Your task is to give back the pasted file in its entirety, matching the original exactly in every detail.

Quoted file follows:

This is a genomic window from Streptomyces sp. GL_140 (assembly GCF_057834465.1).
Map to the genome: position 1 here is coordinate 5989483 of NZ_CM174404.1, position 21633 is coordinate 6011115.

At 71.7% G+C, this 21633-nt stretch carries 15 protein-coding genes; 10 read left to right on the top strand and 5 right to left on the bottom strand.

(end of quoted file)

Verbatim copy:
This is a genomic window from Streptomyces sp. GL_140 (assembly GCF_057834465.1).
Map to the genome: position 1 here is coordinate 5989483 of NZ_CM174404.1, position 21633 is coordinate 6011115.

At 71.7% G+C, this 21633-nt stretch carries 15 protein-coding genes; 10 read left to right on the top strand and 5 right to left on the bottom strand.